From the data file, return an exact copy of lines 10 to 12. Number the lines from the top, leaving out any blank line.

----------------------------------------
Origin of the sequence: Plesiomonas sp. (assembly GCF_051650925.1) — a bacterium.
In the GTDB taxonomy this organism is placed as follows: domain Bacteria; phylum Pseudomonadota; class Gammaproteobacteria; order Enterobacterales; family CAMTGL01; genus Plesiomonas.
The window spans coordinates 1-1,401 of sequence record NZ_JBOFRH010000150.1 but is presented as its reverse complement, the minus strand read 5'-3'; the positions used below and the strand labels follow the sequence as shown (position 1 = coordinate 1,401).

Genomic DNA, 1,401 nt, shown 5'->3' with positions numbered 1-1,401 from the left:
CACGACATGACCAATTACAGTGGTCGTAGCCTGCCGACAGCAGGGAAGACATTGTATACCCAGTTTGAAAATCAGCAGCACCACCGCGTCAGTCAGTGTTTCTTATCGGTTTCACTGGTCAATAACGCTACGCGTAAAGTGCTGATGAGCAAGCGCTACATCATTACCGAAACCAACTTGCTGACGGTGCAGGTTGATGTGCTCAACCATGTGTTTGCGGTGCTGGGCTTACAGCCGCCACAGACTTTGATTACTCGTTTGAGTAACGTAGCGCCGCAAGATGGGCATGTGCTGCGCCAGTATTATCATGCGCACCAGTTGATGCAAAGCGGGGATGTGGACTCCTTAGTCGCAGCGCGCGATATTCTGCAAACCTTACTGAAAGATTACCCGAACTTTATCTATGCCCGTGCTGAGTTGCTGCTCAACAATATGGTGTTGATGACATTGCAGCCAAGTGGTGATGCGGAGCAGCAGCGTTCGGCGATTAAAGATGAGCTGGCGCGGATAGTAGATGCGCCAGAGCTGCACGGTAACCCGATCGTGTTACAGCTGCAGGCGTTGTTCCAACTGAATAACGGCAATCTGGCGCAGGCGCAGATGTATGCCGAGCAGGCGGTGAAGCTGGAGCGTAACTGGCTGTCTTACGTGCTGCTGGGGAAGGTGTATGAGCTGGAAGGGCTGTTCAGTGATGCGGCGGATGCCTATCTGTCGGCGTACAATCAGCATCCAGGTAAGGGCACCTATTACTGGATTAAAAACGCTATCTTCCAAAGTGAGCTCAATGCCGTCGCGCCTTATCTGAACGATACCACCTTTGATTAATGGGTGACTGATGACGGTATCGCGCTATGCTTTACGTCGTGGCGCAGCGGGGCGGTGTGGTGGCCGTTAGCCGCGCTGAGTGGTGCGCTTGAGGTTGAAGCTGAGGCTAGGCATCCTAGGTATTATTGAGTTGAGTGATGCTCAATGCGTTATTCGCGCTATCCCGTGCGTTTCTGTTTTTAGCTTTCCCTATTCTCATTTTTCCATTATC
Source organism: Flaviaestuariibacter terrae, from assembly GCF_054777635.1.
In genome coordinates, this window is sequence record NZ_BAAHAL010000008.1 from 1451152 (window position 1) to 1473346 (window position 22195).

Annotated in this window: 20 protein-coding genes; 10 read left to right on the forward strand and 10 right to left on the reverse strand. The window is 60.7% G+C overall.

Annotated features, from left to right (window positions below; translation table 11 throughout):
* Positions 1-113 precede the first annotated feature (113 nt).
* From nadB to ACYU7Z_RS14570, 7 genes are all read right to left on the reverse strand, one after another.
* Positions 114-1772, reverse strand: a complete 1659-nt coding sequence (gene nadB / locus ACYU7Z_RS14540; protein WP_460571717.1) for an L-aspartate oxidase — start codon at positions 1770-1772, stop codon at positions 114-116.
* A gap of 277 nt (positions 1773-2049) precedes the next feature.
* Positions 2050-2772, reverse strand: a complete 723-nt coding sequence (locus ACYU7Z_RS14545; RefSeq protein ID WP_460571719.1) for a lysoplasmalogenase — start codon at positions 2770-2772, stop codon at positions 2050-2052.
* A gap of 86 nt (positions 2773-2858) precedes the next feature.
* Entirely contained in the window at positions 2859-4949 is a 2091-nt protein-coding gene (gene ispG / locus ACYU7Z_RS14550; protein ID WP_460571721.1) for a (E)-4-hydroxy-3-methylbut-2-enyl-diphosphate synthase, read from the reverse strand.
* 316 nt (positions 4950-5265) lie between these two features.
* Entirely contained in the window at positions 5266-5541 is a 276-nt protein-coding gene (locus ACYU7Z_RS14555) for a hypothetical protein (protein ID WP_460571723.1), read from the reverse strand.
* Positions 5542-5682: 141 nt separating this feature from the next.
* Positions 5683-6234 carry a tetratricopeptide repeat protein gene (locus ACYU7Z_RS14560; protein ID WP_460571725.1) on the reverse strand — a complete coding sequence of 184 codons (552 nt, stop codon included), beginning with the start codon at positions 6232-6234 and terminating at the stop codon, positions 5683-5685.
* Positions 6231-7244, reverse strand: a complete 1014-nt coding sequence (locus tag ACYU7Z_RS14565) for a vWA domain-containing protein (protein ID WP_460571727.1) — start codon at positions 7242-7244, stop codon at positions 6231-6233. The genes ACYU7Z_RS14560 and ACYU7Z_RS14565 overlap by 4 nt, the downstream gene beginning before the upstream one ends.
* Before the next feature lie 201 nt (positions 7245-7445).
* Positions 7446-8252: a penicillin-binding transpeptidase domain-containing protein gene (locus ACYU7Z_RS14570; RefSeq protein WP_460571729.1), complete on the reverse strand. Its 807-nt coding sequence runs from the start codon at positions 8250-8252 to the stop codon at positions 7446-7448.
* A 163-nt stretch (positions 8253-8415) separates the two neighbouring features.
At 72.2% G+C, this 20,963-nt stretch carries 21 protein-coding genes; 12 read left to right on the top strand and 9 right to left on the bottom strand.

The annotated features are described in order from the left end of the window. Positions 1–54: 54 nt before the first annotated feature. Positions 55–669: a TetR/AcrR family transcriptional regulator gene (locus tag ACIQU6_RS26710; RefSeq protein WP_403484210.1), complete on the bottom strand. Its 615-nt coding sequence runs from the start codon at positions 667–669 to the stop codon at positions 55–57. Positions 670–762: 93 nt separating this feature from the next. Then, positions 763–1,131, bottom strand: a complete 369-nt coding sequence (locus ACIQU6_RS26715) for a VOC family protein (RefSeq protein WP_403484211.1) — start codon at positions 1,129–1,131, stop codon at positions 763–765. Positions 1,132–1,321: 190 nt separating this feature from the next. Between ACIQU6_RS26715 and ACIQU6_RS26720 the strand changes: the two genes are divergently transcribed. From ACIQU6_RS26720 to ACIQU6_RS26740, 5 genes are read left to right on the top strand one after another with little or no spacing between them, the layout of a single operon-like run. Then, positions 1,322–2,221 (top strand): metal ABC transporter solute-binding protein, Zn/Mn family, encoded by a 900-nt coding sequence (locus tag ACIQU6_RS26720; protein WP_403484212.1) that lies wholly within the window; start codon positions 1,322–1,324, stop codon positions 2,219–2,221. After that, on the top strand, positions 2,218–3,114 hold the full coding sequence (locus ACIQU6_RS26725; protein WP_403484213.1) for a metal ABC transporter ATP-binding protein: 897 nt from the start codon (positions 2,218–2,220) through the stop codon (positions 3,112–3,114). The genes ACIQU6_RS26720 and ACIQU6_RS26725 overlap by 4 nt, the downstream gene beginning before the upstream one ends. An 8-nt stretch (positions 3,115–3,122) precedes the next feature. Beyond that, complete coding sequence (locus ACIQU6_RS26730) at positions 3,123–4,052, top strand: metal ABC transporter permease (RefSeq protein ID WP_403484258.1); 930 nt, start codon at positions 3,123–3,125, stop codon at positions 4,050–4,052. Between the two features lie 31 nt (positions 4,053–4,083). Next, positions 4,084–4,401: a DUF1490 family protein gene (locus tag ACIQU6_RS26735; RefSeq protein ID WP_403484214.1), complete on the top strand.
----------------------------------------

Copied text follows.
* Positions 1-113 precede the first annotated feature (113 nt).
* From nadB to ACYU7Z_RS14570, 7 genes are all read right to left on the reverse strand, one after another.
* Positions 114-1772, reverse strand: a complete 1659-nt coding sequence (gene nadB / locus ACYU7Z_RS14540; protein WP_460571717.1) for an L-aspartate oxidase — start codon at positions 1770-1772, stop codon at positions 114-116.